|David J. Wyatt, CDT|
Post Number: 61
|Posted on Thursday, February 06, 2014 - 03:28 pm: |
I did a search to see if this has been covered, but the search results were too vast.
|anon (Unregistered Guest)|
|Posted on Thursday, February 06, 2014 - 04:25 pm: |
ARCOM MasterSpec places LEED submittals under Action Submittals Article.
Not sure ARCOM is correct on this. Nothing I can find in A201 requiring Architect to stamp a LEED submittal (unlike other Action submittals).
Post Number: 628
|Posted on Thursday, February 06, 2014 - 04:46 pm: |
I consider them as informational. They are more or less certification the contractor is complying with sustainable requirements. However, some of the sustainable attribute information will be included in action submittals such as for FSC wood and VOCs. I break them out as a new paragraph "Sustainable Design Submittals" under the credits to be achieved.
|Steven Bruneel, AIA, CSI-CDT, LEED-AP, EDAC|
Post Number: 432
|Posted on Thursday, February 06, 2014 - 07:56 pm: |
We fudged the Mastespec standard by creating a unique article "Submittals for LEED Certification".
The insert language (for every Section template) was prepared by the office Sustainability Leader, the only time I let someone edit in my masters. They were eager and I felt like Tom Sawyer getting the fence painted.
|David J. Wyatt, CDT|
Post Number: 62
|Posted on Friday, February 07, 2014 - 08:42 am: |
Thank you Steve, Wayne, and anon. Your comments affirm my position here.
The people I work with want them specified as Action Submittals, but then they are reluctant to take action on them once they are submitted.
I think about how closely they are tied to the contractor's means and methods for achieving the certification, which makes me favor Informational status for them.
Post Number: 535
|Posted on Tuesday, February 11, 2014 - 02:53 pm: |
It isn't what they are (they are product data) but rather what should be done with them that establishes whether they are Action Submittals (Architect commits to reviewing and responding no matter what) vs Informational Submittals (Architect still reviews but responds only if they do not meet requirements). It's the specifiers call.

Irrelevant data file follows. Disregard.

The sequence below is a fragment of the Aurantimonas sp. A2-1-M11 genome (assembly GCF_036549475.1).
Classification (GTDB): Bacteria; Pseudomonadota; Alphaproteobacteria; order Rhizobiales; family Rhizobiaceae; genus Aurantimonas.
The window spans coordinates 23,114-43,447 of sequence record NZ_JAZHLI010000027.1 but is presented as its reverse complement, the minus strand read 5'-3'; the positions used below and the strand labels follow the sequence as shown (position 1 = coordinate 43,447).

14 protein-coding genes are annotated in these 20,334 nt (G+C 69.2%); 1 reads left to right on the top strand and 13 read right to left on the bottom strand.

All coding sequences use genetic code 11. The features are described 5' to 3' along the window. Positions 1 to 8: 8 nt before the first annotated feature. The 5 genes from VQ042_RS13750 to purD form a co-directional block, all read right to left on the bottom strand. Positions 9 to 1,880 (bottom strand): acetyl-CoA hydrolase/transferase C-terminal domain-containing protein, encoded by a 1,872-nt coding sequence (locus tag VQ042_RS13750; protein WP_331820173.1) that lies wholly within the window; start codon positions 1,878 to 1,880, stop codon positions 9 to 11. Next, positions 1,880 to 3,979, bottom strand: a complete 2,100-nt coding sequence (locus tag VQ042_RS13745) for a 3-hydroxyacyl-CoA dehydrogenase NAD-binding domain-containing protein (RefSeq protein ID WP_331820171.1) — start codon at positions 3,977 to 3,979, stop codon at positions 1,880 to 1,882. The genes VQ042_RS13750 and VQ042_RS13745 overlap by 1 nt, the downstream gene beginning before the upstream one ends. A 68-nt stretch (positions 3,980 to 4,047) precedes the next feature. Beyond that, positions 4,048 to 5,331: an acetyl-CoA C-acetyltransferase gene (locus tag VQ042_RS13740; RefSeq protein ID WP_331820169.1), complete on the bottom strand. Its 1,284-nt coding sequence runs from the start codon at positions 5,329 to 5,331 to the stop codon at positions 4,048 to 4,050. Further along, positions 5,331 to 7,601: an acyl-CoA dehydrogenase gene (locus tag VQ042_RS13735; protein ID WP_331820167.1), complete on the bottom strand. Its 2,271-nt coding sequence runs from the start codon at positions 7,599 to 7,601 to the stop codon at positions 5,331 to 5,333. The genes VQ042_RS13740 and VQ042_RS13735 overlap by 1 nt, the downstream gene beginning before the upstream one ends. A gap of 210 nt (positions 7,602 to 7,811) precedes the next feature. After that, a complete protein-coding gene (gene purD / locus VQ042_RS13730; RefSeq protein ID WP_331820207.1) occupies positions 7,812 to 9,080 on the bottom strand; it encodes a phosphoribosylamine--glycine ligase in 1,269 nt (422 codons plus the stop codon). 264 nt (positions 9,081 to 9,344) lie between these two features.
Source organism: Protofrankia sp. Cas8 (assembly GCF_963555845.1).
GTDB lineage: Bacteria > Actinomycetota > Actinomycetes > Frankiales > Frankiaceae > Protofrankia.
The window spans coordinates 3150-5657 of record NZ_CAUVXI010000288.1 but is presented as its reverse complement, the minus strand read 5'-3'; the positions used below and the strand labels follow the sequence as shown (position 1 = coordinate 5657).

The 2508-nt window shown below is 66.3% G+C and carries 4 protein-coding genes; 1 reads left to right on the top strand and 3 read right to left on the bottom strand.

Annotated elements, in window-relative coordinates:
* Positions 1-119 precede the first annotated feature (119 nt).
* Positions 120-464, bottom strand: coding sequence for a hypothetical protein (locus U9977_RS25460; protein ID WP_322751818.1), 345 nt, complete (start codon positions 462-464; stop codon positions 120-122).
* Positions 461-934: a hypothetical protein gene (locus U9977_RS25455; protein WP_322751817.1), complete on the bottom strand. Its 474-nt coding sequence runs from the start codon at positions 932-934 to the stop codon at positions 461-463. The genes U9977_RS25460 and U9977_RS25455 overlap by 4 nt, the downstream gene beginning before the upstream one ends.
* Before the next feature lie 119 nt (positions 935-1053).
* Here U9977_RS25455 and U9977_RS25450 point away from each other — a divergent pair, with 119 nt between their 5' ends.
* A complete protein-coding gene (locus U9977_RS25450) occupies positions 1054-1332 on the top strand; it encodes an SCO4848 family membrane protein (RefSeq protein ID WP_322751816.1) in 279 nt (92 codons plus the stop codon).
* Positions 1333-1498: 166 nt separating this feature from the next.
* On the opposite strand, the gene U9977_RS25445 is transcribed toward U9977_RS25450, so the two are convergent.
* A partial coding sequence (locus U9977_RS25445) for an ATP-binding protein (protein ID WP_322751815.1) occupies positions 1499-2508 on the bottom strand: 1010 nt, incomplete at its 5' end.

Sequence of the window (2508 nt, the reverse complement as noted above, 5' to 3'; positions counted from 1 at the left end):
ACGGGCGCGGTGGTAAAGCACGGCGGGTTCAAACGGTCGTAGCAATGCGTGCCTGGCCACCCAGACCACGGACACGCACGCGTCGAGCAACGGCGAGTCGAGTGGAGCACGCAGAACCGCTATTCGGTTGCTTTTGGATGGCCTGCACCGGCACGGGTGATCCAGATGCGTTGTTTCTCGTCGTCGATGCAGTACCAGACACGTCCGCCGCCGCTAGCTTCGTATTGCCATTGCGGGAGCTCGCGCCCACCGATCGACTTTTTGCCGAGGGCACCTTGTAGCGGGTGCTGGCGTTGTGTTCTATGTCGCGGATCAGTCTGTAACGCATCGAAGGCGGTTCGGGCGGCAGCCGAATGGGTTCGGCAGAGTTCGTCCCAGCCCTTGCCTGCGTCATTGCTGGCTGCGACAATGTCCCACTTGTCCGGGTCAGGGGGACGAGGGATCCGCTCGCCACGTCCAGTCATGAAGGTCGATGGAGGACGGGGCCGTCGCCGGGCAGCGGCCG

That's why Masterspec is called a master - spec. The content exists for the specifier to modify to suit their practice, not to dictate what the practice should be.
As the failure to achieve LEED certification due to documentation shortfalls is often considered project failure by an owner, many specifiers treat LEED submittals as Action Submittals so that they are hopefully reviewed with more diligence as they are initially submitted, rather than creating a circumstance where the documentation is in need of perfecting one or two years later after the project team has dispersed (and there's no fee left to bill against).
Post Number: 703
|Posted on Tuesday, February 11, 2014 - 04:10 pm: |
I prefer to keep LEED submittals separate from 'real' submittals. My language makes it clear that Action Submittals are just that, submittals acted upon by the design team. Actions on LEED submittals are for LEED compliance only. Often LEED submittal review is by a separate LEED consultant who I usually do not trust to provide action responses to the Work. I advise the designers to review the LEED submittal responses to ensure that they do not impact the Work. We also include caveats stating that responses to LEED submittals (whether by our design staff or by a separate LEED consultant) do not diminish Contractor responsibility for means and methods. So far maintaining LEED submittals as separate from Action or traditional Informational submittals has worked. Sometimes I almost think the GC feels sorry for us.